Mack the knife: I made money crypto and I don’t know how

John Mac cemented his place in Wall Street folklore during the depths of the 2008 financial crisis when, as CEO of Morgan Stanley, he secured a $9 billion investment from Japan’s MUFG.
The infusion of cash gave Morgan Stanley a bailout and allowed it to push back an alternative bailout paid for by then-New York Federal Reserve Chairman Tim Geithner, who wanted Mac to agree to a merger with rival JPMorgan.
“Tell Tim to go to hell,” said his aide, who was in contact with Geithner during negotiations with MUFG Bank.
After 14 years, the 78-year-old begins what appears to be the last activity of his career. Last month, he published his memoir, which received mixed reviews from critics. He charts his journey from second-generation Lebanese immigrant from Morrisville, North Carolina, to CEO of one of the largest investment banks on Wall Street.
Something that gives Mack’s final appearance particular significance is the revelation at the end of the book that his memory is showing early signs of fading. He was recently diagnosed with mild cognitive impairment, which could be the early stages of Alzheimer’s disease.
“I don’t need sympathy,” Mack said in a recent interview with the Financial Times. “But I don’t want to put people off me if I tell them the same thing more than once or twice, which I do. “
He was characteristically dismissive of critics who derided what they saw as the autobiography’s lack of self-awareness. “I have to be honest with you, I don’t care, okay? Do you think I do?” He added: “If people think I have a big ego, I have a big ego. I don’t care.”
But he was more reflective of the changes that have taken place on Wall Street since the crisis in which he played a leading role, arguing that his successors have moved away from focusing on short-term profit-making and embraced a safer financial system.
“The money-only culture is the wrong culture,” he said. “I think the crisis made everyone smarter, and I would argue it made them more conservative.”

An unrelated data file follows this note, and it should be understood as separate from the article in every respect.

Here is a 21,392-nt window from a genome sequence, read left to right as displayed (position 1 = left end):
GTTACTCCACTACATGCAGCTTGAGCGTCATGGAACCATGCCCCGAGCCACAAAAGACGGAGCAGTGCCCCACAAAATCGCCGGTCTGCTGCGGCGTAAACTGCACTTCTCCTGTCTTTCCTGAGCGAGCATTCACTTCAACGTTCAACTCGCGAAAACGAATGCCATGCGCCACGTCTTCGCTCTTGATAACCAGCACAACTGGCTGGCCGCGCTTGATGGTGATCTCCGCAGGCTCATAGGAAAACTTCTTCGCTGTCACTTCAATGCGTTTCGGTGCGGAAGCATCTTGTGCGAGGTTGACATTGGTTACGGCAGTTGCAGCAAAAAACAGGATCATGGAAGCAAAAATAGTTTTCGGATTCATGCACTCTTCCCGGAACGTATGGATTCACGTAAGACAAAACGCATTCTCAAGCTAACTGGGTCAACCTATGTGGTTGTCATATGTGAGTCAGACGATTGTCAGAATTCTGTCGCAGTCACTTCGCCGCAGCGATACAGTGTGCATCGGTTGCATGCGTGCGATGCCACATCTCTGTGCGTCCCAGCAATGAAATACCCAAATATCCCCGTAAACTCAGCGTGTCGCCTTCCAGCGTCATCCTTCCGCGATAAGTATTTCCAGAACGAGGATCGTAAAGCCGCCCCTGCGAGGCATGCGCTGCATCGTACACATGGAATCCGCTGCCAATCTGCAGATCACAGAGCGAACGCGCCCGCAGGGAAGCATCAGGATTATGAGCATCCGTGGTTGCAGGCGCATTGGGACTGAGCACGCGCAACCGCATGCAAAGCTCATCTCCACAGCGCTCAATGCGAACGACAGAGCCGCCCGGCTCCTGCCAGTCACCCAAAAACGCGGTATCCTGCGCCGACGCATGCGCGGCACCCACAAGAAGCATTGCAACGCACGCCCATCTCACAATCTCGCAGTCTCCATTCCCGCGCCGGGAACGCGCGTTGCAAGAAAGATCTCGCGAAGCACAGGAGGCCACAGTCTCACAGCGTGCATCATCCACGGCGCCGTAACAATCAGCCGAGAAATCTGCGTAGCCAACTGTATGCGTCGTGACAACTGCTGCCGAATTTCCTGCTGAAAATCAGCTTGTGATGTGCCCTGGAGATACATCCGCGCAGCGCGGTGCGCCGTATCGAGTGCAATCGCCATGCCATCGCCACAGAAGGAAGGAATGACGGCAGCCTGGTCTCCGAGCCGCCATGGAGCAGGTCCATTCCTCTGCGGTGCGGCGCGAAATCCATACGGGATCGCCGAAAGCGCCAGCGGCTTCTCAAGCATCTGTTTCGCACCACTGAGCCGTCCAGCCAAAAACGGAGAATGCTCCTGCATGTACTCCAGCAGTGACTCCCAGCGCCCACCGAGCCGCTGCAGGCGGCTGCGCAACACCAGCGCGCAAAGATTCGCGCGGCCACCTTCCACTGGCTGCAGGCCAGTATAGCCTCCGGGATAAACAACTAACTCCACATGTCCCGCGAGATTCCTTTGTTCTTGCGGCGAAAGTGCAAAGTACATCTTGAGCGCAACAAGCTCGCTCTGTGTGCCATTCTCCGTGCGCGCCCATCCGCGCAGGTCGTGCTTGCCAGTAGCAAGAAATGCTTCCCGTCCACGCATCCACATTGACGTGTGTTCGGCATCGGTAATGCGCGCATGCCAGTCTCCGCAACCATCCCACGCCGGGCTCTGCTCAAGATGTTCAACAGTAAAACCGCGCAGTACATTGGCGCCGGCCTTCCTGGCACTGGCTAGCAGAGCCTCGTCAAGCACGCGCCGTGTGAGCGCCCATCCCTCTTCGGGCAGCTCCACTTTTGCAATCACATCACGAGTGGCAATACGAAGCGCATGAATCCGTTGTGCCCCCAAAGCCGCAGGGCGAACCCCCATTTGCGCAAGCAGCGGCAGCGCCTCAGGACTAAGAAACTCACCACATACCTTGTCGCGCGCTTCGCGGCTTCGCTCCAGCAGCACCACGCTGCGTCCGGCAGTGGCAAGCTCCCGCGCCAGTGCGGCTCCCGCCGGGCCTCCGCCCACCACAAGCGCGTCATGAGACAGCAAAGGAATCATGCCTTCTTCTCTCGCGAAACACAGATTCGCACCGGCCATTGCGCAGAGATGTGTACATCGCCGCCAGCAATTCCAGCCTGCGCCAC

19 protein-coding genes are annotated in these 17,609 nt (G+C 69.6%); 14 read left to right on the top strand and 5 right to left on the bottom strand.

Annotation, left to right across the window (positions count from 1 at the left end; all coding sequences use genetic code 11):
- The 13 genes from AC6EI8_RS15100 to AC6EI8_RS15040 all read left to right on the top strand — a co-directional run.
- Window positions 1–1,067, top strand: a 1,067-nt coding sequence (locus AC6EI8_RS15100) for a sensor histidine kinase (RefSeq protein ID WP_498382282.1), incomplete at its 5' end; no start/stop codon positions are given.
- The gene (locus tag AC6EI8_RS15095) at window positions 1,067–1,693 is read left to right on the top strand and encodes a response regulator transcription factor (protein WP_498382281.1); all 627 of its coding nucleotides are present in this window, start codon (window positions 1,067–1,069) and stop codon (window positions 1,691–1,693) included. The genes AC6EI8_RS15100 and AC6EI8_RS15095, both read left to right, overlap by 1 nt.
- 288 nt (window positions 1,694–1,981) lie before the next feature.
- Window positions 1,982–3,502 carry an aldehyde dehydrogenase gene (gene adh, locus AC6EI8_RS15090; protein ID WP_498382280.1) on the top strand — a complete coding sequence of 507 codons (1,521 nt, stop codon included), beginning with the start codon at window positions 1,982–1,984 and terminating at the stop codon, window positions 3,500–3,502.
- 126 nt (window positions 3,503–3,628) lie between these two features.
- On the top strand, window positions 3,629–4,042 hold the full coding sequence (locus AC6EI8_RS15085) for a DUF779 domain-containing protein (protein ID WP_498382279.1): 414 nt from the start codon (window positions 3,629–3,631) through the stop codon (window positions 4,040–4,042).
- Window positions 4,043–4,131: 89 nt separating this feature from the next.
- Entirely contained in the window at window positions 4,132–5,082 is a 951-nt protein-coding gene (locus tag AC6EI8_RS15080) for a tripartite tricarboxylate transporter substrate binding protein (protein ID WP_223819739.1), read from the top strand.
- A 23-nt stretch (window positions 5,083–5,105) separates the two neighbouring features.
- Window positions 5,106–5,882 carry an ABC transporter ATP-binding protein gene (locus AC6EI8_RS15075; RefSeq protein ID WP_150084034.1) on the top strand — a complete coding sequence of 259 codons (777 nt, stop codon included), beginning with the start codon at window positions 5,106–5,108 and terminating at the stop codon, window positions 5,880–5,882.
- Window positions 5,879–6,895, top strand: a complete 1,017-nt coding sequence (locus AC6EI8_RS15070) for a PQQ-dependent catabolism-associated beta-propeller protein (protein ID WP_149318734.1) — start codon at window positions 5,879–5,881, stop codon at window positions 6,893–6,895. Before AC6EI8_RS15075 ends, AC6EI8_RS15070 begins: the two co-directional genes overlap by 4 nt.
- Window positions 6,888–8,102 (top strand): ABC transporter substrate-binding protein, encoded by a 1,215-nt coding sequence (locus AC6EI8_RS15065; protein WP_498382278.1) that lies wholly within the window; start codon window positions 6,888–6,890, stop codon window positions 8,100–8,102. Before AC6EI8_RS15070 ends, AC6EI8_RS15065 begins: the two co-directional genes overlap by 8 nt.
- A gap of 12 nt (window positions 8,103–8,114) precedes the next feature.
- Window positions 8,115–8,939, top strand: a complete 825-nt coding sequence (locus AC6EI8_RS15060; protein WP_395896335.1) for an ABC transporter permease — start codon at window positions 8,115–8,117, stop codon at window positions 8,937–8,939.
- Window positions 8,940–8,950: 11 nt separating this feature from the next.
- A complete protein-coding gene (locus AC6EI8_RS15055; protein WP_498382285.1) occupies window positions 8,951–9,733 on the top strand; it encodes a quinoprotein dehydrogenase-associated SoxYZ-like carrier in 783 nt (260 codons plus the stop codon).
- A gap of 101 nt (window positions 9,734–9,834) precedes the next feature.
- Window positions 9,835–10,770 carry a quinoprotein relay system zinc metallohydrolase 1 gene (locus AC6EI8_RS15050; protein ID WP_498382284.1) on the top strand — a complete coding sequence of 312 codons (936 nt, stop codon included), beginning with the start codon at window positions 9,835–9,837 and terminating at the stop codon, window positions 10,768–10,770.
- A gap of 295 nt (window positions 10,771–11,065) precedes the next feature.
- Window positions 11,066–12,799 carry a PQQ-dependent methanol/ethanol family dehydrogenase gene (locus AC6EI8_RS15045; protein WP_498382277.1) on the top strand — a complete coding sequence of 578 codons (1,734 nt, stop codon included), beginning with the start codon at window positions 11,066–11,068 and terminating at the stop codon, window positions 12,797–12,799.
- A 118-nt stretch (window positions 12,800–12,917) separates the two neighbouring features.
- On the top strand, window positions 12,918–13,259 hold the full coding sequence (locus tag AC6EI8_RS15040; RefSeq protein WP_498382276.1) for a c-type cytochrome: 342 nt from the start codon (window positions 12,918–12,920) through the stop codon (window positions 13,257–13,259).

“Maybe 25 years from now it will all melt away and it will go back to the mentality of ‘let’s take risks and make as much money as possible’. But I think boards are more curious. I think risk committees are more robust.”
Mack was less optimistic about the faltering crypto industry’s prospects. “I tried the crypto market, I didn’t understand it, and I still don’t understand it. Believe it or not, I made money and I still don’t know how I made it in cryptocurrency. I don’t know which crypto is,” he said.
After spending his life on Wall Street, Mac stepped down as CEO of Morgan Stanley in 2010, by which time he had earned the nickname Mac the Knife “Mac the Knife” due to his penchant for job cuts.
After graduating from Duke University in 1968, he began his career as a finance clerk at the brokerage firm Smith Barney, in which he would eventually acquire a controlling interest in 2009, towards the end of his tenure at Morgan Stanley.
He first joined Morgan Stanley in 1972 to help grow its fledgling fixed-income division, becoming chairman in 1993 before being ousted in 2001 after a power struggle.
In that incident, he was beaten out by Philip Purcell, who joined Morgan Stanley after the bank merged with retail broker Dean Witter in 1997. Purcell and Mack competed for leadership of the combined company, and Mack lost.
“Although it was a pain, thank God we combined Dean Witter,” Mac said of the deal. “Having a top-tier investment bank and a world-class retail brokerage owned by Morgan Stanley are excellent benefits.”
After stints at Credit Suisse and Pequot Capital Management, Mack returned to Morgan Stanley in 2005 to replace Purcell as CEO. During his second term, he won plaudits on the MUFG deal, but by the time he left in 2010, the bank’s share had lagged behind arch-rival Goldman Sachs.
The opposite is true under James Gorman, Mac’s successor, who bet on wealth management, a focus that traces its origins to the Dean Witter deal.
Goldman now faces the weakness of a stagnant stock market, while investors applaud Gorman for creating a pioneering wealth and asset management franchise by building on the acquisitions of Smith Barney and Dean Witter.
Mac has nothing but praise for the man who succeeded him in command from Morgan. “Under James, I’m very optimistic,” he said. “I still hold my shares. I haven’t sold anything. I believe in him and what he’s doing.”
Since leaving the bank, Mac has held roles at private equity firm KKR and Russian oil company Rosneft, which he left in 2014, a year after joining.
Nearing the end of his long career, Mac said he found one way to build his confidence: “I play golf. I’m bad at this game, so forget about my ego.”

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